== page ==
Samsung outs mobile Flash that cuts a dash
Ultra-fast storage for phones, fondleslabs
Samsung is now mass-producing "ultra-fast" Flash memory - the fastest of its kind, the Korean company claims - for phones and tablets.
According to Samsung, the memory shifts bits at four times the speed of the firm's previous Embedded Multimedia Card (eMMC) parts, delivering sequential read and write speeds of less than 140MB/s and 50MB/s, respectively.
Random data transfers are clocked at 3500 (read) and 1500 (write) IOPS.
The Flash comes in 64Mb (8MB) units to be hooked up to the host over a DDR 2 interface. It's fabbed at 20nm and supports the eMMC 4.5 spec.
Volume production now means the Samsung Flash will be appearing in devices any month now. iPhone 5, anyone? ®
Short of contract restrictions, Samsung would be crazy to go giving Apple competitive advantages.
Next thing you know, they'd be sued for using the memory they invented in their own phones.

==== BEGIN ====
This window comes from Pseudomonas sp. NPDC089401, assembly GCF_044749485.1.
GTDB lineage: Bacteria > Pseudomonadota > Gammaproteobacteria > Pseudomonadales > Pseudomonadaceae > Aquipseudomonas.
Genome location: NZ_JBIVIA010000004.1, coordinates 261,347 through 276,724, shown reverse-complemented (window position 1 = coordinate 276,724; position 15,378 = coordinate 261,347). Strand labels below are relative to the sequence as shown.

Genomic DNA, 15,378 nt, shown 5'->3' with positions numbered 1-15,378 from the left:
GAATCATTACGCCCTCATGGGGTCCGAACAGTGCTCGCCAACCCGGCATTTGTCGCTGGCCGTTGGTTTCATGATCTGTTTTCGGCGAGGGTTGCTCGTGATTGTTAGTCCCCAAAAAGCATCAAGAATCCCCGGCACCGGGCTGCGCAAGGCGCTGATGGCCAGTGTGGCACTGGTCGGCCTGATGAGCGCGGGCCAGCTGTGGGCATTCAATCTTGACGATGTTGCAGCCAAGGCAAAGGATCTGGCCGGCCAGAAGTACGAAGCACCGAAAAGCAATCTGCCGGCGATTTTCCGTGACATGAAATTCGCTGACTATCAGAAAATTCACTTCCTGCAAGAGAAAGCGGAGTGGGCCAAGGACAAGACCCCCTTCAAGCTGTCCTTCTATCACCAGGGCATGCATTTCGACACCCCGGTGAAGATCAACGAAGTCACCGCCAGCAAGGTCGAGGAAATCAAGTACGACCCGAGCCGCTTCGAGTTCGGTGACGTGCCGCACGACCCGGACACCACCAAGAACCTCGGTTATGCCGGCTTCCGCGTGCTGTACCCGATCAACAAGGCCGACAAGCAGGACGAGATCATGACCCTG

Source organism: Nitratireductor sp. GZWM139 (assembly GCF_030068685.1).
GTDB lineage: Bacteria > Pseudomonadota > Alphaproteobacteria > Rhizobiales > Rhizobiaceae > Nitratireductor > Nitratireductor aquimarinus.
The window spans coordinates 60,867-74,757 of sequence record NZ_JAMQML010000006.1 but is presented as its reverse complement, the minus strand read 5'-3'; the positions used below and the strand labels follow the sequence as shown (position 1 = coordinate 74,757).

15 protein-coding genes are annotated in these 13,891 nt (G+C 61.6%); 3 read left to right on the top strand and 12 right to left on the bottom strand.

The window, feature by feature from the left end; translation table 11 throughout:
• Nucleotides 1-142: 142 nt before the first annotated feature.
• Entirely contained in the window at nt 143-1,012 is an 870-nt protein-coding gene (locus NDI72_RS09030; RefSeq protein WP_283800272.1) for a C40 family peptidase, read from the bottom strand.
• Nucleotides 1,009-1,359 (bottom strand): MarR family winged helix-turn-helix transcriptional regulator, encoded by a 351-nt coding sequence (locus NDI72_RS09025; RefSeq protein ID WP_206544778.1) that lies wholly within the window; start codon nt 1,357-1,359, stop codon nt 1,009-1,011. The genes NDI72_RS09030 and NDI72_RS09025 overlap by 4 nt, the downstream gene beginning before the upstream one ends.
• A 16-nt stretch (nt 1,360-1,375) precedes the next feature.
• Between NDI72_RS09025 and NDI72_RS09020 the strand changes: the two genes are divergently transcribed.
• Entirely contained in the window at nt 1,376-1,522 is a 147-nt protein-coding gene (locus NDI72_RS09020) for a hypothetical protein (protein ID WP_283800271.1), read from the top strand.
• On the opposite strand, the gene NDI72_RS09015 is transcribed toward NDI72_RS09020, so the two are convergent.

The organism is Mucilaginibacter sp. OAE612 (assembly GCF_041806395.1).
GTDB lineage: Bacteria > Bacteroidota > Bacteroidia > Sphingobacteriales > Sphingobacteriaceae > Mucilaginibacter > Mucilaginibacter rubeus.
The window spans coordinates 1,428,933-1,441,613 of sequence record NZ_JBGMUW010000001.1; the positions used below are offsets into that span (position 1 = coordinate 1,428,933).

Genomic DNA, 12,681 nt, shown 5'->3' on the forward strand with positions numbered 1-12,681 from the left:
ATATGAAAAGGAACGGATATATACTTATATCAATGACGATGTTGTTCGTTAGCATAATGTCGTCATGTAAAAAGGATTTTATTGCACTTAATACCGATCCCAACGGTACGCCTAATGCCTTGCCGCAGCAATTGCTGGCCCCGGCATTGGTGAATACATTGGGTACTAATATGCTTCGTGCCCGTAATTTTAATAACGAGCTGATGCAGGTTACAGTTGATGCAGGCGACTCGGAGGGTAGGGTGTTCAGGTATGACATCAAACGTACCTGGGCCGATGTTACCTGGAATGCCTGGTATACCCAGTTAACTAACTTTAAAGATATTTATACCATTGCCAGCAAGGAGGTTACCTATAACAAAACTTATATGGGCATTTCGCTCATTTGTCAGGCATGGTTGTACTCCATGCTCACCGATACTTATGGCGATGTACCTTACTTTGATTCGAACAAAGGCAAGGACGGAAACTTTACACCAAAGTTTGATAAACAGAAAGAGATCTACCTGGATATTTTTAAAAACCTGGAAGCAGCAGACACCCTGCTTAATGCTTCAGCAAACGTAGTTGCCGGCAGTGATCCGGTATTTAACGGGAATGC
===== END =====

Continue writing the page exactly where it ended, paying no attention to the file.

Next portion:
You beat me to it. I was going to say...
"Volume production now means the Samsung Flash will be appearing in devices any month now. iPhone 5, anyone?"
Yes, at which point Apple will patent the idea of using this ultra fast Flash memory in portable devices, and accuse anyone else who uses it of copying their tech, and try to get it banned.
" When has Apple ever sued anyone over hardware patents?"
And when has anyone ever taken an OTT comment posted with a troll icon seriously?
Re: Uh... 8MB parts?
There's a trade off between so many factors in a mobile device. Power consumption, capacity, chip size and cost.
Almost none of the above applies in desktop/laptops apart from cost.
When has Apple ever sued anyone over hardware patents?
Apple is primarily a software company. Samsung is primarily a hardware company.
Hence why Apple sues Samsung over visual style and software elements and Samsung fires back about hardware patents.
Samsung is in business to make money and therefore they aren't going to refuse a large order for parts from Apple.
Commodore in the 1980s was making the 6502 processors used by Apple, Atari and many other of their competitors yet they didn't play dirty.